However, this film series grew with each film to become something more as the Zoo animals struggle to survive and get home, regardless of the fact that they are stumbling about, never knowing what they are doing. In doing so, this third film comes to a glorious payoff as the Zoo animals desperately join Circus Zarcosa in Europe. In a lesser film, you would expect the film would keep to the formula with Alex the Lion and his friends bringing disaster to the circus as complete amateurs the moment they stepped on the circus train. For a while, the film strings you along even as they become the circus' owners with veiled threats from the residents if Alex and company ruin their business.

Instead, you will see that the circus animals are all a bunch of bumbling incompetents themselves who have lost all confidence in themselves while Alex's gang proves to be the answer.  As the Zoo animals find a way to help the circus rebuild, there is a joyous feeling of growing love, whether it being simple friendship with Marty the Zebra and Stefano the Sea Lion or full romance with Alex and Gia the Jaguar, as all involved find their ways to become more than anyone thought they were.

This all comes to a head at the critical performance in London, when they have their one chance to impress an American promoter.  Disaster threatens when Vitaly the Tiger is found packing to leave, only to be inspired by Alex, the one for whom he had been most hostile, to give his impossible ring jumping act one last chance.  When that succeeds perfectly, that proves to be just the opening act for an astounding grand performance that you would expect would end in a humiliating catastrophe.  Yet, it doesn't.

Instead, it becomes a mindblower of a circus show that would make the owners of the Ringling Bros. and Barnum & Bailey circus watch in awe.  Set to Katy Perry's song, "Firework," your heart will soar as the animals pull off the impossible as you realize that for the first time Alex and the gang are succeeding at their own initiative as free creatures who have made their own place in the world.  It goes even deeper as you see Alex and Gia fly and dive about with such loving trust in each other as they each subconsciously realize what they have been missing.  Furthermore, as much as I applaud my favourite theatre's plans to drop their 3D projectors, I am reminded of why DreamWorks has made the best use of it, making it a legitimate enhancement to their films, and not merely a gimmick as the circus show becomes such an immerse joy to experience.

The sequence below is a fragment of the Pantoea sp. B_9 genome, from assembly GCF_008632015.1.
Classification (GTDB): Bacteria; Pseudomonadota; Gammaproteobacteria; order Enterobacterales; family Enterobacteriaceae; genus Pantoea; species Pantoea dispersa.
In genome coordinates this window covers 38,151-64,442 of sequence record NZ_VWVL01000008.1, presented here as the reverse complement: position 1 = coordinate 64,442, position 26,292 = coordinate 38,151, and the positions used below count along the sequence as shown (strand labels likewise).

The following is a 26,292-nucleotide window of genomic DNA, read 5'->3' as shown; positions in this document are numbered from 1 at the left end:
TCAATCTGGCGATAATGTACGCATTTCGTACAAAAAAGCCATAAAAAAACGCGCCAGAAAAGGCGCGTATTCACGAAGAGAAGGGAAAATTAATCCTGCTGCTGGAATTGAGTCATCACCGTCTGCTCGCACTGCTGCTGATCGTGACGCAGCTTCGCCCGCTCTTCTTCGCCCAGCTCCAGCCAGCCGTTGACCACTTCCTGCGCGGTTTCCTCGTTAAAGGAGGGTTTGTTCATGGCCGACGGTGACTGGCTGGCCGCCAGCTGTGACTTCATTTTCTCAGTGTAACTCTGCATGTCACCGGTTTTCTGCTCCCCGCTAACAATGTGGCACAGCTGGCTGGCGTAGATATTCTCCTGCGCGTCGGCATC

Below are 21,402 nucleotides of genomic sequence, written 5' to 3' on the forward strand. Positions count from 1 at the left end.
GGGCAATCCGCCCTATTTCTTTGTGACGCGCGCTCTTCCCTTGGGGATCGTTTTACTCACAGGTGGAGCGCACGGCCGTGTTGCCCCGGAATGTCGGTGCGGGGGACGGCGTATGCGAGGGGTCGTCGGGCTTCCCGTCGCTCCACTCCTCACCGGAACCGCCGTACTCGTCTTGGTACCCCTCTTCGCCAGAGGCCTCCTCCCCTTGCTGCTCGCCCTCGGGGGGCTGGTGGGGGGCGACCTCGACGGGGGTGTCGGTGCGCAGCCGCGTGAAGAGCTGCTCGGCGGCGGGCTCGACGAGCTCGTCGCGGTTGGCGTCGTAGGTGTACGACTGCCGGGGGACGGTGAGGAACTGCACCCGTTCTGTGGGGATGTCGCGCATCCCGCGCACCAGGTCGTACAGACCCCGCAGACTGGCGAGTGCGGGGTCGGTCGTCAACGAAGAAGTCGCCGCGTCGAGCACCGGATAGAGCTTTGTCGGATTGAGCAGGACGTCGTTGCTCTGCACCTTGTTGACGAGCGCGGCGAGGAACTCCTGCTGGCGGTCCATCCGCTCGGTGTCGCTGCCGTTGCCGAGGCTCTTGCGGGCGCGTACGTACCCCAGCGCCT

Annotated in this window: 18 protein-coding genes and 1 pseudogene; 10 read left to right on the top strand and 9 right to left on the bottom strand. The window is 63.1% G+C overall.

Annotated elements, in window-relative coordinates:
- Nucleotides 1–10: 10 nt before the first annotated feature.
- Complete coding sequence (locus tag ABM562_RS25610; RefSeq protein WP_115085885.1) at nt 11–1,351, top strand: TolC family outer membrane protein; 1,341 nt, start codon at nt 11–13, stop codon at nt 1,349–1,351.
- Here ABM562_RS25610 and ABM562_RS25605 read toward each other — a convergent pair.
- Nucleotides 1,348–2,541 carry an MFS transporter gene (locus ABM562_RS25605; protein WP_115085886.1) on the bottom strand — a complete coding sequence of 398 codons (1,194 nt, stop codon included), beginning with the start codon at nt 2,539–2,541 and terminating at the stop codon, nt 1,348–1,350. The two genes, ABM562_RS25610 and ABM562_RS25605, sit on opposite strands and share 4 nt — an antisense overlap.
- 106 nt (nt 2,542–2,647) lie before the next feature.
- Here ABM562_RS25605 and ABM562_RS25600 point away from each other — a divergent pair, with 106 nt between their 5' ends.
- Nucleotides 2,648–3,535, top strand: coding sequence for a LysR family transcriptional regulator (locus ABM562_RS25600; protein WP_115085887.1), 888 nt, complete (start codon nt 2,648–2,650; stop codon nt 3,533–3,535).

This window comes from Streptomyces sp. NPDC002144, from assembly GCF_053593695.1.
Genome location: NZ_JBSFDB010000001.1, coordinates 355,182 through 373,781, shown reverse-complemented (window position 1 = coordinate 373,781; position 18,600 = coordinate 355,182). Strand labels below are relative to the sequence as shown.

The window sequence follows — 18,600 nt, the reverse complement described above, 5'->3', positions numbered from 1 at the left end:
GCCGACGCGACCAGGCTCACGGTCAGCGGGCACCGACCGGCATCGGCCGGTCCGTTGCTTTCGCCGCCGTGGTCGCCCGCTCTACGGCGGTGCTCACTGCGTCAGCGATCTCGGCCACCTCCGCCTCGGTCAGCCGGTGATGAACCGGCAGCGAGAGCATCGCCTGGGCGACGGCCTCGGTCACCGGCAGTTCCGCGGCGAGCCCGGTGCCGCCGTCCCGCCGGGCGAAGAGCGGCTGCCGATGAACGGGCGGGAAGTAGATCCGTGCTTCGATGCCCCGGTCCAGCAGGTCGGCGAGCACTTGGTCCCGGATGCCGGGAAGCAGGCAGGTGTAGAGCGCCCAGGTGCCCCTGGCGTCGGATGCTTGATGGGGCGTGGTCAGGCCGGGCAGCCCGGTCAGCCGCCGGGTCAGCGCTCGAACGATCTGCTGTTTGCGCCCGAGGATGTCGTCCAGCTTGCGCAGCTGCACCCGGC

That cinematic beauty and the powerful drama that follows show what DreamWorks has become: a film company that has many a cinematic mistake in its past, but has learned from them to become a producer of such cinematic excellence that Pixar used to have all to itself. As that rival enters a regrettable lesser period, give me a company like DA that never had that rarefied aura and allowed their mistakes to become building blocks for something better.

Thursday, July 12, 2012

Pictures at a Revolution: a personal book review

Of all the books about film I have read, or more precisely listened to in audiobook, there is one that I keep returning to, Pictures at a Revolution: Five Films and the Birth of the New Hollywood by Mark Harris

This book is an endlessly fascinating history about one of the most tumultuous periods of Hollywood in the mid 1960s.  In that time, the American film industry underwent a dramatic transition as the old guard of Hollywood found its hegemony challenged by a new generation of filmmakers with a new sensibility to the art even as the veterans tried and true ways proved to be neither anymore. In that time, the 1967 Picture Oscar Nominees proved to be a microcosm of this conflict like the roguish French influenced Bonnie and Clyde, the youth oriented iconoclastic satire of The Graduate faced off against the stogy Guess Who's Coming to Dinner and the mainstream artistic and box office fiasco Doctor Dolittle while the searing detective drama, In the Heat of the Night found itself as much in the middle of this divide as its Black star, Sidney Poitier.